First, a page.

Category: infrared

Rollei Retro 80s as Infrared

Recently I have started using Rollei Retro 80s film with an IR 72 filter again, for an infrared look. On a bright sunny day at midday I rate the combo at EI 2, typically shooting a 1/2 second exposure at f/16. Even though this is not a true infrared film stock, I do like the look I get.
I took both images with my Rolleiflex 3.5E3 twinlens reflex. TLR’s and rangefinders are great for infrared work, compared to SLR’s as the IR 72 filter is almost completely opaque to visible light.


I was out this morning at Ashbridges Bay. It was a brilliantly sunny day, so I decided to have some fun darkening the sky with the combination of Rollei Retro 80s film (with near infrared sensitivity) and a combination of deep red and polarizing filters on my Mamiya RZ67 and 65mm wide angle lens.


Trying a Different Path

I wasn’t able to do any conventional infrared photography on our trip to Scotland, but I decided to try some post-processing with Lightroom and Nik Efex for a similar look. Today’s image is from the Ring of Brodgar stone circle on the Isle of Orkney. Amazing stones, older than Stonehenge!

Orkney Stone Circle


Nikon D7100

An Infrared Outing

This past Saturday I went to nearby Taylor Creek Park to shoot some Rollei Retro 80s film (with my Rolleiflex). One of the advantages of this film is that if you use an infrared filter (such as an IR 72 that looks almost completely opaque to the naked eye) you can do infrared photography, and I just love the ghostly, otherworldly look you get when doing this.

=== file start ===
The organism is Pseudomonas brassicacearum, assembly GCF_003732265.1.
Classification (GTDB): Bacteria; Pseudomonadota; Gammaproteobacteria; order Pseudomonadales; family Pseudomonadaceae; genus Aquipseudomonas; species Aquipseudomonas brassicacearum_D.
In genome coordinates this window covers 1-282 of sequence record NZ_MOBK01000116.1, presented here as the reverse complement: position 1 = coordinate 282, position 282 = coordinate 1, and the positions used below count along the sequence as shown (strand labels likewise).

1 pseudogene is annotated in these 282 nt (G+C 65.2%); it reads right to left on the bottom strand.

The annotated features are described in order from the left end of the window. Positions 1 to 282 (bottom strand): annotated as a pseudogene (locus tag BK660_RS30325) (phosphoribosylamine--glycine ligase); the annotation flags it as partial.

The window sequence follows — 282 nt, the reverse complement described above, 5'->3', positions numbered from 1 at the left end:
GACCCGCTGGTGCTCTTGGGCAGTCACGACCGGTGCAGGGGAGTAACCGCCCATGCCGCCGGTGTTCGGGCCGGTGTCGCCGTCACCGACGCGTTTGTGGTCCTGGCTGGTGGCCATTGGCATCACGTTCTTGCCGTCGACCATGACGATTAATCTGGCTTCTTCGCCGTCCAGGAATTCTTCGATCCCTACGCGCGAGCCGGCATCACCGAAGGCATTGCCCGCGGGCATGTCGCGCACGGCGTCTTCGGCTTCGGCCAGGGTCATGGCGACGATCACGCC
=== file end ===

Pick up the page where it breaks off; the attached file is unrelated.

The Rolleiflex is a perfect camera for infrared: as a twin lens reflex camera, the viewing lens is not covered by the filter so focussing is never an issue. On a single lens reflex camera, the filter must keep coming off (for focusing/composition) and on (shooting).

Taylor Creek Infrared

Taylor Creek Infrared

Taylor Creek Infrared


All images taken with Rolleiflex E3, 75mm/3.5 Xenotar lens with IR72 filter
Exposure 1/2 to 1 second @ f16, on Rollei Retro 80s film
Film developed in Rodinal 1+50 for 14 minutes @ 20 C

On Saturday I was again down at the Toronto Beaches, and among the films I was shooting with my Rolleiflex was Rollei IR 400, a film that is sensitive to light in the infrared portion of the spectrum. With a nearly opaque IR 720 filter, one gets an almost otherworldly view of an otherwise normal sunny day.

Rollei Infrared

Rolleiflex E3, 75mm/3.5 Xenotar with IR72 filter (via Bay 2->52mm adapter)
Rollei IR 400 film at EI 12, developed in Xtol 1+1 12 min @ 20 C

If At First You Don’t Succeed

This past Saturday I was with my Photographic friends Mike and Donna, shooting infrared film In Kleinburg, Ontario. I was shooting Efke 820 Aura infrared film, but the it turned out the filter (an IR 920) was blocking the wrong light, and when I developed the film that evening, I was horrified to see basically a blank roll :-(. All I have from Saturday is mosquito bites.

Not wanting to admit defeat, I went out on Sunday with a different filter (this time an IR 72) and a different infrared film to Guild Park in Scarborough, and had somewhat better luck 🙂

Guild Park Infrared 3


(Nikon F3, 28mm/2.8 Nikkor lens, Rollei Retro 80s film, IR72 filter, 1 second exposure @ f16,
developed in HC-110 Dilution H for 10 minutes @ 20 C)

England In a Different Light

Sorry I was not diligent in blog posting during my absence — I will get back on the wagon!

This image was created at a park in Canterbury, England, close to the ancient city wall. I used Rollei 400IR Infrared film, and a 72IR infrared filter, which is almost completely opaque to the naked eye, as it blocks most visible light, but allows infrared light to pass through. Even though it was a reasonably bright sunny morning, I had to put my camera (my Mamiya Pro 645 TL medium format) on a tripod, for exposures of .5 to 2 seconds in length.